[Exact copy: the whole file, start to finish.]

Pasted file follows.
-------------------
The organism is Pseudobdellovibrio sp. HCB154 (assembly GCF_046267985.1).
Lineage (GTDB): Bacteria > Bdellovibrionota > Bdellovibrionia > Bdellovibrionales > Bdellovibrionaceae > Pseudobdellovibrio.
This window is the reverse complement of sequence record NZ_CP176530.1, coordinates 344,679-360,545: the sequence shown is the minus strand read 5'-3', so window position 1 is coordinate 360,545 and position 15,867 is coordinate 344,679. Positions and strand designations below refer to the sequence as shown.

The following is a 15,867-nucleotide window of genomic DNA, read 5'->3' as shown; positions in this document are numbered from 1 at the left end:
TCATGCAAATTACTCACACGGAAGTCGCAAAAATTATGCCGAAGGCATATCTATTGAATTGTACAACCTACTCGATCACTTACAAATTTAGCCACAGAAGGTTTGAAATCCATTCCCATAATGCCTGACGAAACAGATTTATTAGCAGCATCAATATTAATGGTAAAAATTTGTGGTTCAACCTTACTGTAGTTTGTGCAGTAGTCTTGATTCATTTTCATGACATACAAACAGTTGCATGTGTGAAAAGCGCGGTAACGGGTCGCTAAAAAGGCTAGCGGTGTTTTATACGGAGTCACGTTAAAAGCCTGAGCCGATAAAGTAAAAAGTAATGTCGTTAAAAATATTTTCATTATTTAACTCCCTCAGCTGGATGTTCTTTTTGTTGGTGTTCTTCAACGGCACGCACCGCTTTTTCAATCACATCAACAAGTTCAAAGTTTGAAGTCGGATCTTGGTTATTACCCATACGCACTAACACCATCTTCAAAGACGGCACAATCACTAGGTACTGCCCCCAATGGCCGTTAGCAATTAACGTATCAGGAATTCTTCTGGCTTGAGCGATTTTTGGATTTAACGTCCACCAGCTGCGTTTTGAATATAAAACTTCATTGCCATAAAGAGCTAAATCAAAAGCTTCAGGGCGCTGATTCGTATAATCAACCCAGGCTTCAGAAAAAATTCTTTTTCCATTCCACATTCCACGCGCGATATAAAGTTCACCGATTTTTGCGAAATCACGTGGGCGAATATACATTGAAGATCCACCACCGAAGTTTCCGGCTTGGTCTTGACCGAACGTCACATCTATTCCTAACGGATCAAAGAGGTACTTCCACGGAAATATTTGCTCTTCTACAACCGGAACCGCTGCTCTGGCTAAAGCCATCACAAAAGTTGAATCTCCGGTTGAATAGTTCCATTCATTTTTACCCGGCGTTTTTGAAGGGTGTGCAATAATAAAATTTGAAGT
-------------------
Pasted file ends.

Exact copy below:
The organism is Pseudobdellovibrio sp. HCB154 (assembly GCF_046267985.1).
Lineage (GTDB): Bacteria > Bdellovibrionota > Bdellovibrionia > Bdellovibrionales > Bdellovibrionaceae > Pseudobdellovibrio.
This window is the reverse complement of sequence record NZ_CP176530.1, coordinates 344,679-360,545: the sequence shown is the minus strand read 5'-3', so window position 1 is coordinate 360,545 and position 15,867 is coordinate 344,679. Positions and strand designations below refer to the sequence as shown.

The following is a 15,867-nucleotide window of genomic DNA, read 5'->3' as shown; positions in this document are numbered from 1 at the left end:
TCATGCAAATTACTCACACGGAAGTCGCAAAAATTATGCCGAAGGCATATCTATTGAATTGTACAACCTACTCGATCACTTACAAATTTAGCCACAGAAGGTTTGAAATCCATTCCCATAATGCCTGACGAAACAGATTTATTAGCAGCATCAATATTAATGGTAAAAATTTGTGGTTCAACCTTACTGTAGTTTGTGCAGTAGTCTTGATTCATTTTCATGACATACAAACAGTTGCATGTGTGAAAAGCGCGGTAACGGGTCGCTAAAAAGGCTAGCGGTGTTTTATACGGAGTCACGTTAAAAGCCTGAGCCGATAAAGTAAAAAGTAATGTCGTTAAAAATATTTTCATTATTTAACTCCCTCAGCTGGATGTTCTTTTTGTTGGTGTTCTTCAACGGCACGCACCGCTTTTTCAATCACATCAACAAGTTCAAAGTTTGAAGTCGGATCTTGGTTATTACCCATACGCACTAACACCATCTTCAAAGACGGCACAATCACTAGGTACTGCCCCCAATGGCCGTTAGCAATTAACGTATCAGGAATTCTTCTGGCTTGAGCGATTTTTGGATTTAACGTCCACCAGCTGCGTTTTGAATATAAAACTTCATTGCCATAAAGAGCTAAATCAAAAGCTTCAGGGCGCTGATTCGTATAATCAACCCAGGCTTCAGAAAAAATTCTTTTTCCATTCCACATTCCACGCGCGATATAAAGTTCACCGATTTTTGCGAAATCACGTGGGCGAATATACATTGAAGATCCACCACCGAAGTTTCCGGCTTGGTCTTGACCGAACGTCACATCTATTCCTAACGGATCAAAGAGGTACTTCCACGGAAATATTTGCTCTTCTACAACCGGAACCGCTGCTCTGGCTAAAGCCATCACAAAAGTTGAATCTCCGGTTGAATAGTTCCATTCATTTTTACCCGGCGTTTTTGAAGGGTGTGCAATAATAAAATTTGAAGT